Thursday, July 31, 2014

Must-See Documentary Chronicles Fimmaker's Revolutionary Grandfather

Documentaries come and go, some hit theatrically, some air on PBS, and then some actually never see the light-of-day until they make it out into the world on home video via DVD.   In the age of D-I-Y filmmaking and the ability to make a film for almost no money whatsoever, how do you find the films that are worth your while when the creative output of filmmakers is up and outlets to show the films are increasing just as quickly?   Do you comb the internet and read reviews hoping to find some good recommendations?  Or do you click through the Documentary category on Netflix Instant and hope that you'll find something that may peak your interests amidst their vast catalog?  It can be a challenge, especially if you're not into the current trend of documentaries on music groups or on films that were never made, almost made, or never released.    Perhaps, the answers aren't known yet, so for the time being I guess we can consider ourselves lucky that WEAVING THE PAST (2014) somehow and someway has shown itself public and is on the path to finding a audience.

Set to be released this August, WEAVING THE PAST,  written and directed by Walter Dominguez and Executive Produced by actress Shelley Morrison (Will & Grace), tells of the filmmakers own personal promise, made to his dying grandfather to search out his long lost relatives. 

Along the way, director Dominguez discovers not only that his grandfather, Emilio "Tata" Hernandez was not just a philanthropist and well respected Reverend in his community but that he too, as a young man had ties to the Mexican Revolution which brought major social and economic justice to the people of the impoverished country decades prior.  

WEAVING THE PAST is a worthwhile film, but more importantly, it is a personal film above everything else.  Director Walter Dominguez has really captured the soul in PAST, and the beautiful thing here is that he has not only captured the soul of his Grandfather Tata but that of himself the journeyman as well.   WEAVING THE PAST leads us on a journey of discovery of family, faith, and hope. It rewards its audience in spades.  Films are art, and Dominguez has really taken this idea to heart.  With PAST he has created something so personal and something so true that it is difficult to resign to any preconceived ideas that one might have about what a film is "supposed to be".  Dominguez explores and tinkers with the traditional documentary format in PAST by including dramatic recreations of emotional moments, while at the same time including talking heads, one-on-one encounters, and dream-like aesthetics.   This is a beautiful work, and Dominguez has really captured an unspoken emotion in his film, and it is really something rather difficult to articulate in words.  Experience WEAVING THE PAST.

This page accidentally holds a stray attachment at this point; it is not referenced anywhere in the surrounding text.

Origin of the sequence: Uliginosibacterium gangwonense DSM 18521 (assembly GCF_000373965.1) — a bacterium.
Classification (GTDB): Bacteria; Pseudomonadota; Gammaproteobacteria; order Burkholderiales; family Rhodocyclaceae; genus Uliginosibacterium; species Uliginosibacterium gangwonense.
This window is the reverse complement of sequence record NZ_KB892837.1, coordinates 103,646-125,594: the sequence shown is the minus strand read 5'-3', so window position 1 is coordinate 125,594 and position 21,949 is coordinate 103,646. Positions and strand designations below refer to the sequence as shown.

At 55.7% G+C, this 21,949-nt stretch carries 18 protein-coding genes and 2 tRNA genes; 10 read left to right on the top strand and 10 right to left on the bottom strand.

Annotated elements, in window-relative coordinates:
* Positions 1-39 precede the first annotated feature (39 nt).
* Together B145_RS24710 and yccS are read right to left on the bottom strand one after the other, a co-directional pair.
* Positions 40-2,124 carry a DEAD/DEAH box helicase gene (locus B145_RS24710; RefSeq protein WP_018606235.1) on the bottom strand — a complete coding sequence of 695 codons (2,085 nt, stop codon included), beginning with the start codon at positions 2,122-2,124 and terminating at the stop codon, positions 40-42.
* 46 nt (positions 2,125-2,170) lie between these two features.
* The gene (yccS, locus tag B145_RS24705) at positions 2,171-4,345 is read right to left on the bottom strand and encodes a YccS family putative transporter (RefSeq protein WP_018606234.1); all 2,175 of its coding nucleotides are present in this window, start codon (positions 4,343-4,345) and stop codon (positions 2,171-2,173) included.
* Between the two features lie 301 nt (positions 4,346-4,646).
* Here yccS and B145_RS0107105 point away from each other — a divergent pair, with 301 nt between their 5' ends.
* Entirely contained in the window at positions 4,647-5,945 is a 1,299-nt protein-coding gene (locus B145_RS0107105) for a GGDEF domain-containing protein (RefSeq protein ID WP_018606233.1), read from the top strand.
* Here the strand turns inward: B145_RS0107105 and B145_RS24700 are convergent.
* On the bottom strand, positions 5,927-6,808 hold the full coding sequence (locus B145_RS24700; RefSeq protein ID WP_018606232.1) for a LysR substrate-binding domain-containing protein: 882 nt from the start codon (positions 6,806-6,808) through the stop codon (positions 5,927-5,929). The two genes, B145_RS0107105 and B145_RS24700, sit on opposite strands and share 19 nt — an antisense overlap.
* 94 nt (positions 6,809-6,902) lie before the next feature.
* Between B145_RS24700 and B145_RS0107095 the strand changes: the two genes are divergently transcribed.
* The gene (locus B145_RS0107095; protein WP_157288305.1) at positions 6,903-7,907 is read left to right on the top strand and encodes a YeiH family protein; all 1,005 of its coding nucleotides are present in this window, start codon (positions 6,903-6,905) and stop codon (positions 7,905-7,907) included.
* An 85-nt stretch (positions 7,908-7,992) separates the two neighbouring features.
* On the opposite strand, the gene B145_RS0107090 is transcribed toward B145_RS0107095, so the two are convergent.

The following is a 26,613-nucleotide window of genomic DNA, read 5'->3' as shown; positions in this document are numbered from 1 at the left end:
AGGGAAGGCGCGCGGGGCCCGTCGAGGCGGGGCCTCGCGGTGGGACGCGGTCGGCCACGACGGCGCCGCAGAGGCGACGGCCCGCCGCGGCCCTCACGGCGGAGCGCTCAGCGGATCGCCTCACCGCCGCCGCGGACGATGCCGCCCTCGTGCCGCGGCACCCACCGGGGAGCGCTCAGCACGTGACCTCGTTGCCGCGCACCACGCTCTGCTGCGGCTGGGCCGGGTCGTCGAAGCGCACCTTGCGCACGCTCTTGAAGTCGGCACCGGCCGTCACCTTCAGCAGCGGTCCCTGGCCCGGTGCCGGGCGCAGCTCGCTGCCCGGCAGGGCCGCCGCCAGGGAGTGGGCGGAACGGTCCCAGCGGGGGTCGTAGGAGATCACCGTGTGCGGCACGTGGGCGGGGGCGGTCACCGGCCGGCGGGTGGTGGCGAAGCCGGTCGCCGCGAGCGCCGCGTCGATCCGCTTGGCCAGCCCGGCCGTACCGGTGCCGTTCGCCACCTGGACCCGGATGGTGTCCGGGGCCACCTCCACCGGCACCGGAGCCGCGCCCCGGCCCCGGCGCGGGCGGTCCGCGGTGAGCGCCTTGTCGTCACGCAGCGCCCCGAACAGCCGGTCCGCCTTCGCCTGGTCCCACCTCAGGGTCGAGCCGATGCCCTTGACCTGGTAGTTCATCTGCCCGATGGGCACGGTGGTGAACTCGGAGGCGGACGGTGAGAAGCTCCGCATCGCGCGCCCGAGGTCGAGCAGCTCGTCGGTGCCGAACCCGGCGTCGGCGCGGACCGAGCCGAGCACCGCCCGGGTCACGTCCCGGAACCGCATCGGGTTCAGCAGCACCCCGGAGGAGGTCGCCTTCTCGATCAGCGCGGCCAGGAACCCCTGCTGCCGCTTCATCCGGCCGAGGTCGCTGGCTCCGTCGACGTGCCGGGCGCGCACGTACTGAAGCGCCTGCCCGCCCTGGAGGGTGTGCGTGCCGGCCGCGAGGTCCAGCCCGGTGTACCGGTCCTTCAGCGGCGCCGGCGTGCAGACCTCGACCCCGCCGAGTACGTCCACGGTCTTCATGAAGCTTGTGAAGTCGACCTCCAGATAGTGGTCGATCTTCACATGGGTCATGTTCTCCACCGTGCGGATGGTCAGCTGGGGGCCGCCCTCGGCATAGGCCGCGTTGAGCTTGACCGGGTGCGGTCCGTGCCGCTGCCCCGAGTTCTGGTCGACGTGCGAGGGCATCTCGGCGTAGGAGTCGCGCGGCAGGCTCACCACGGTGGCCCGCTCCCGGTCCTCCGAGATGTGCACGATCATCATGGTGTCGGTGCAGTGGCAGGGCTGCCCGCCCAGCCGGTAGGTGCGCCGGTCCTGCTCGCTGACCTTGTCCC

For more information about WEAVING THE PAST and to see the trailer click HERE:

What follows is a interview conducted with Walter Dominguez and Shelley Morrison last month:

TV STORE ONLINE:  Thanks so much for the opportunity to take a look at your film before it gets officially released.... I thought the film was just wonderful.

WALTER & SHELLY:  Thanks.

SHELLEY:  You know, this film is our child.  We've been working on it for about thirteen years actually.  We financed this film on our own so we could make it our way.   It is really Walter's film, I'm just the Executive Producer and chief cook and bottle washer.

TV STORE ONLINE:  It's a great film, and for me it really transcends the traditional documentary that we're all familiar with because of just how personal of a film it actually is, and I love the dream-like quality that the film has as well as the reenactments used to tell the story...

WALTER:  You know, so much of the film and the making of it, we were making decisions surrounding the film that were based on deep, powerful and intuitive gut feelings. We just needed to put ourselves back in the time that were looking at in the film.   I really wanted to feel what it was like for those people in that time. I cast professional actors as well as family descendents in the film so we could re-create the feeling of that time.   As I was exploring, I heard some amazing stories and there was just no way to convey those through talking heads and there weren't any photographs to help us either, so  we had to recreate some of it to help convey the drama that these people had to endure.